This is more than the physical surroundings, it includes the economic, social, cultural, and political. This project is set in Johannesburg, South Africa, in one of the Northern suburbs known as Linksfield. This suburban area is home mostly to residential and educational functions. However, the proximity to main roads make the area accessible from most points in Johannesburg. The suburb is fairly affluent, middle to high class living being the predominant range. The proximity to Louis Botha avenue and the highway give a greater range of accessibility to those with a lower economic standing. In general, the surrounding public will be able to afford and enjoy a visit to the botanical gardens. Ideally, more people from further away will take advantage of the setting that is being made accessible to the public.

The site is beside the Linksfield ridge, a nature reserve with a beautiful array of biodiversity. The main people a project built here would attract are students, researchers, scholars and nature lovers. Given the schools in the area, the social dynamic of having school children spend afternoons or weekends here is quite likely. The political climate in Johannesburg, particularly for a government owned site, would likely oppose opening the land to the public. However, given the possible revenue that can be collected, as well as the tourist reputation such a place could achieve, it will be a beneficial venture. There are not many places that prioritize the study of the natural world in order to better design, so a centre like this is unique in this context.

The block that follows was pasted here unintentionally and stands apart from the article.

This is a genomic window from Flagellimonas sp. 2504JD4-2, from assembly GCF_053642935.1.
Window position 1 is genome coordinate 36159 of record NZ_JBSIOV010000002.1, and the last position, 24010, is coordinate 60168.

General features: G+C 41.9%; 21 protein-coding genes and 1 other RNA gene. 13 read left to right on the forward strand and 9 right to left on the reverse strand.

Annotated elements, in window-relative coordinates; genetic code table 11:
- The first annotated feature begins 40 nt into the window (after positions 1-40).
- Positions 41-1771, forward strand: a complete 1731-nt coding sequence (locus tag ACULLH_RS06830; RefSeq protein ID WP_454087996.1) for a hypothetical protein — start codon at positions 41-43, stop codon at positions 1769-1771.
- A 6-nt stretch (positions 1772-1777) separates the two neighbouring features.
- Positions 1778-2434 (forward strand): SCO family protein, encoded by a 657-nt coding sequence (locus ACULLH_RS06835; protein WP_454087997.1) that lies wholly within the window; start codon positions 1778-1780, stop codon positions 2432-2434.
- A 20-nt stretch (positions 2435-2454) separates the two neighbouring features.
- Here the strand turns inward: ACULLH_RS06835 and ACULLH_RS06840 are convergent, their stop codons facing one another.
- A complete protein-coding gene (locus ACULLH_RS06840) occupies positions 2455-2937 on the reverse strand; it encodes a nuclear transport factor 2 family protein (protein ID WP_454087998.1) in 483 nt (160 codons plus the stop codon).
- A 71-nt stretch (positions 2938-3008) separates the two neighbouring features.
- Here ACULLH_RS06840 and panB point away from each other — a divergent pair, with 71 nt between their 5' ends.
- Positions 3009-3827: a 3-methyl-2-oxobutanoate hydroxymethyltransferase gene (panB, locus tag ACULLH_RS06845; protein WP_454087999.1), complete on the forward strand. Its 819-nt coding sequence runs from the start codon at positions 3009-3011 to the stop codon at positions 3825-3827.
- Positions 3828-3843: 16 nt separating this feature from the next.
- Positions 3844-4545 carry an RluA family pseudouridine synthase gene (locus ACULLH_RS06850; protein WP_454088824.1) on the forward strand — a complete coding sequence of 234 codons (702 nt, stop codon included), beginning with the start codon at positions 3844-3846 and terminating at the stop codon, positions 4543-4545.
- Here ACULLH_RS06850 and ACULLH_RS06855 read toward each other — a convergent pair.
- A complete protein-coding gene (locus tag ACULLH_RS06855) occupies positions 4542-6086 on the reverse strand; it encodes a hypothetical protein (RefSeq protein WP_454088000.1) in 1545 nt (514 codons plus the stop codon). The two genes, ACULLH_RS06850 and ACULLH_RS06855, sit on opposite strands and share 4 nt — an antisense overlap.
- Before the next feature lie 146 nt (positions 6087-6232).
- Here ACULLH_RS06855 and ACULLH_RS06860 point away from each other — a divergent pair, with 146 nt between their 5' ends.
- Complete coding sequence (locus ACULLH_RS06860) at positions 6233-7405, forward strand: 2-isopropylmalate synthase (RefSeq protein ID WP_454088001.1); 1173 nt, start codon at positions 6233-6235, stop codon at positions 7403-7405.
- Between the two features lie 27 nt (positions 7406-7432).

Figure 244a


The Linksfield ridge stretches across Johannesburg and the Huddle Park Nursery meets it on the Northern side, offering the opportunity for a new gateway onto the nature reserve. Giloolys is on the opposite side, giving access from the south. Given the drastic differences in biodiversity, climate and views, it seems appropriate to take a central accessible point on the ridge and make it officially accessible from both sides. This will encourage a journey across the site where people

have the opportunity to learn about nature and its various benefits. The current nursery function will remain and become public so that others may have access to the trees and plants that are grown on the site. The site will be used for nature education purposes, acting as a new botanical gardens in Johannesburg.


Figure 245a


The Johannesburg Botanical gardens are located in Emmarentia. The Walter Sisulu Botanical Gardens are near Krugersdorp. The Pretoria Botanical Gardens are located in Pretoria. The biggest and most popular botanical gardens in South Africa are the Kirstenbosch Botanical Gardens in Cape Town. These are all scattered across the city, and there aren’t any botanical gardens near the Linksfield Ridge. This gives the people in this part of Johannesburg, particularly the students, an